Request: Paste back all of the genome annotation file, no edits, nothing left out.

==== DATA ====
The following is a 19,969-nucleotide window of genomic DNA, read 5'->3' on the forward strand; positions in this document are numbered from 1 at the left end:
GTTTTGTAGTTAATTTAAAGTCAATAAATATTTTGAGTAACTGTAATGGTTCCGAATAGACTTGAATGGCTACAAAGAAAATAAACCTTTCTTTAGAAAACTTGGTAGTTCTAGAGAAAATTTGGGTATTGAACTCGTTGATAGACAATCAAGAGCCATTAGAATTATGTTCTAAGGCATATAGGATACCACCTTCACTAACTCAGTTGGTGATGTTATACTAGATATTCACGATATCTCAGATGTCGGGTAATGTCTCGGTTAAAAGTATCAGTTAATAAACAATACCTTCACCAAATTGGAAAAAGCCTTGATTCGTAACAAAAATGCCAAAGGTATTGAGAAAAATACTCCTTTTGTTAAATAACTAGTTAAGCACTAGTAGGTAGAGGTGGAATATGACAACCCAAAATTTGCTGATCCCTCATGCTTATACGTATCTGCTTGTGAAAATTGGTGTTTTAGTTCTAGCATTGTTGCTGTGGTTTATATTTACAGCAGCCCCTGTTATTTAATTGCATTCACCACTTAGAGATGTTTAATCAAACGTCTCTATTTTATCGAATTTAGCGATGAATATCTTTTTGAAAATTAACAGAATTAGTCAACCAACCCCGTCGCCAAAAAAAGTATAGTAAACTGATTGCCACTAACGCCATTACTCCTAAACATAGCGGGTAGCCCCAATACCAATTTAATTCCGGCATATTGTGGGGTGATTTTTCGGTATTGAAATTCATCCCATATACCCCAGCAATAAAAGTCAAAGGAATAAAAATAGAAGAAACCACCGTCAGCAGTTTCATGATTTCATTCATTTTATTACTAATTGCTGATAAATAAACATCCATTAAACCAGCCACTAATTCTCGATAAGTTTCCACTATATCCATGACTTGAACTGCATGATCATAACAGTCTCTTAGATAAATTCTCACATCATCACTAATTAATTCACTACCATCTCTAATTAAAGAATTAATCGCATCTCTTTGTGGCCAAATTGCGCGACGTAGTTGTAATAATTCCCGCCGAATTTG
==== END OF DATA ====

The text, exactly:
The following is a 19,969-nucleotide window of genomic DNA, read 5'->3' on the forward strand; positions in this document are numbered from 1 at the left end:
GTTTTGTAGTTAATTTAAAGTCAATAAATATTTTGAGTAACTGTAATGGTTCCGAATAGACTTGAATGGCTACAAAGAAAATAAACCTTTCTTTAGAAAACTTGGTAGTTCTAGAGAAAATTTGGGTATTGAACTCGTTGATAGACAATCAAGAGCCATTAGAATTATGTTCTAAGGCATATAGGATACCACCTTCACTAACTCAGTTGGTGATGTTATACTAGATATTCACGATATCTCAGATGTCGGGTAATGTCTCGGTTAAAAGTATCAGTTAATAAACAATACCTTCACCAAATTGGAAAAAGCCTTGATTCGTAACAAAAATGCCAAAGGTATTGAGAAAAATACTCCTTTTGTTAAATAACTAGTTAAGCACTAGTAGGTAGAGGTGGAATATGACAACCCAAAATTTGCTGATCCCTCATGCTTATACGTATCTGCTTGTGAAAATTGGTGTTTTAGTTCTAGCATTGTTGCTGTGGTTTATATTTACAGCAGCCCCTGTTATTTAATTGCATTCACCACTTAGAGATGTTTAATCAAACGTCTCTATTTTATCGAATTTAGCGATGAATATCTTTTTGAAAATTAACAGAATTAGTCAACCAACCCCGTCGCCAAAAAAAGTATAGTAAACTGATTGCCACTAACGCCATTACTCCTAAACATAGCGGGTAGCCCCAATACCAATTTAATTCCGGCATATTGTGGGGTGATTTTTCGGTATTGAAATTCATCCCATATACCCCAGCAATAAAAGTCAAAGGAATAAAAATAGAAGAAACCACCGTCAGCAGTTTCATGATTTCATTCATTTTATTACTAATTGCTGATAAATAAACATCCATTAAACCAGCCACTAATTCTCGATAAGTTTCCACTATATCCATGACTTGAACTGCATGATCATAACAGTCTCTTAGATAAATTCTCACATCATCACTAATTAATTCACTACCATCTCTAATTAAAGAATTAATCGCATCTCTTTGTGGCCAAATTGCGCGACGTAGTTGTAATAATTCCCGCCGAATTTG